Blondie is an American rock band, founded by singer Deborah Harry and guitarist Chris Stein. The band was a pioneer in the early American New Wave and punk scenes of the mid-1970s. Their first two albums contained strong elements of these genres, and although successful in the United Kingdom and Australia, Blondie was regarded as an underground band in the United States until the release of Parallel Lines in 1978. Over the next three years, the band achieved several hit singles including "Call Me", "Atomic" and "Heart of Glass" and became noted for its eclectic mix of musical styles incorporating elements of disco, pop, rap, and reggae, while retaining a basic style as a New Wave band.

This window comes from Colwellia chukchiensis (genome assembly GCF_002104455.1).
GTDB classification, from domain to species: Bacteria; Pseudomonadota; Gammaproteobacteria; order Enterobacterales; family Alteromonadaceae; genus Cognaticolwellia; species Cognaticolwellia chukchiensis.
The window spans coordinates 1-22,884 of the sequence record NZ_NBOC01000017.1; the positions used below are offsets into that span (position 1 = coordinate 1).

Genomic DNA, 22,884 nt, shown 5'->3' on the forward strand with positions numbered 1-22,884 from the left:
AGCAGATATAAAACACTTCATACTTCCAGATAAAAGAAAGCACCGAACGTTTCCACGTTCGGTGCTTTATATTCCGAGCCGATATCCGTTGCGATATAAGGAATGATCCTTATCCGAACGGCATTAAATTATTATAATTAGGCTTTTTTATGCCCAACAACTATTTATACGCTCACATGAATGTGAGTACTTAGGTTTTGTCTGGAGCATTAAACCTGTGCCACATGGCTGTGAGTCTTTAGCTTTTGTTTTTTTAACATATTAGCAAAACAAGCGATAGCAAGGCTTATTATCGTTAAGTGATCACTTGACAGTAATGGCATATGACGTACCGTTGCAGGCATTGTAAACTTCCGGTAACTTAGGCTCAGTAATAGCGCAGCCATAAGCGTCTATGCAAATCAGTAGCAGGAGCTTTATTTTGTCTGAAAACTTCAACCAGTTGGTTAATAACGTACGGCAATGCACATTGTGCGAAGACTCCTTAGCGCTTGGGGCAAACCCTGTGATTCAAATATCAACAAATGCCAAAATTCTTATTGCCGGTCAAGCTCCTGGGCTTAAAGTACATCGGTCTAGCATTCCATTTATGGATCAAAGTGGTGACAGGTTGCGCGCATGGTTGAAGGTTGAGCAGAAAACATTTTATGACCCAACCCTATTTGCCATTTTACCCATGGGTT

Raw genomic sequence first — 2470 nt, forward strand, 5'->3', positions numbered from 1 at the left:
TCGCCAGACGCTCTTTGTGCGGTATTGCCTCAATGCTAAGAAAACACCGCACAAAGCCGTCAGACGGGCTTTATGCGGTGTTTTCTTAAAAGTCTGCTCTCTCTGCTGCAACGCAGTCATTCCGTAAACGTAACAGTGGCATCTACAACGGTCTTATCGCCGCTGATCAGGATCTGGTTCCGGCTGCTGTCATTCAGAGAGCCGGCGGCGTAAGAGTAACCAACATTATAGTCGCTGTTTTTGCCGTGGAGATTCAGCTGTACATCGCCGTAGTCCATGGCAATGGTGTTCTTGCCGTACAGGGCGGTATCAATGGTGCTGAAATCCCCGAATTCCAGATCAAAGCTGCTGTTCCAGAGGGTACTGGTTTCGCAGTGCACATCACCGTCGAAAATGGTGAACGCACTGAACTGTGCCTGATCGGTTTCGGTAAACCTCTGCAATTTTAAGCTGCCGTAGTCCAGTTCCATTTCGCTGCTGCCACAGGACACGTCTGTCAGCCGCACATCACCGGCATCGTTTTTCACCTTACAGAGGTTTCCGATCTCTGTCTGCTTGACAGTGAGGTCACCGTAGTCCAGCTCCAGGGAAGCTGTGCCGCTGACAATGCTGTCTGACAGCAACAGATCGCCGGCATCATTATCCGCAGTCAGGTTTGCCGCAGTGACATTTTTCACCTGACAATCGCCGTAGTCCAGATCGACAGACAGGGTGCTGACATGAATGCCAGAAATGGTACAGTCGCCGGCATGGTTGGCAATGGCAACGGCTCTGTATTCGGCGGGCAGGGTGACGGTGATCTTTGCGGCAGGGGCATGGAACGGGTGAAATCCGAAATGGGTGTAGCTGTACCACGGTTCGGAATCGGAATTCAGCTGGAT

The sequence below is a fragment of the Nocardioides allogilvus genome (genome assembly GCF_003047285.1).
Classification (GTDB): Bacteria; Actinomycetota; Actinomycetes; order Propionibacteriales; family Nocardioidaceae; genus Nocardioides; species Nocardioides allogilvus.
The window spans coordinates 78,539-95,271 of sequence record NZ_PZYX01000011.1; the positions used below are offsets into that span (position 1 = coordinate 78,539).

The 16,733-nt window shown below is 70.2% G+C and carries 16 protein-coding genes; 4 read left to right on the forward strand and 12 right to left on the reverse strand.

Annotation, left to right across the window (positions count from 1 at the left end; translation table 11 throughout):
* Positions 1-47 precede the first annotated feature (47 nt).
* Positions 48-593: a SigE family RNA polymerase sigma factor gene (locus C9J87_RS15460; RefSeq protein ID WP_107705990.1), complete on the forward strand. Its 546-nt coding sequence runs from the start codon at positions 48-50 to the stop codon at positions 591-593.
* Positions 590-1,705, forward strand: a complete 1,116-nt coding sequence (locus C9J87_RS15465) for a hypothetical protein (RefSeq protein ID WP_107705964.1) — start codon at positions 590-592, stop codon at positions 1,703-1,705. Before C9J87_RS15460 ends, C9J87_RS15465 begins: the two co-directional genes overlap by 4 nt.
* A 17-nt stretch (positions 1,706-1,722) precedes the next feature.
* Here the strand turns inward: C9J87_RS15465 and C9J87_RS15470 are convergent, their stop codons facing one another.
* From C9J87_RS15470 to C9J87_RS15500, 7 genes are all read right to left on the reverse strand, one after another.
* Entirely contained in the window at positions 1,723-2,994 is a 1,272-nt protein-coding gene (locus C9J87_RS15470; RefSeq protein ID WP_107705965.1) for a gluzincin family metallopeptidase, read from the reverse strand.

Blondie broke up after the release of their sixth studio album The Hunter in 1982. Deborah Harry continued to pursue a solo career with varied results after taking a few years off to care for partner Chris Stein, who was diagnosed with pemphigus, a rare autoimmune disease of the skin.
The band reformed in 1997, achieving renewed success and a number one single in the United Kingdom with "Maria" in 1999. The group toured and performed throughout the world during the following years, and was inducted into the Rock and Roll Hall of Fame in 2006. Blondie has sold 40 million records worldwide and is still active today. Their ninth studio album, Panic of Girls, was released in 2011.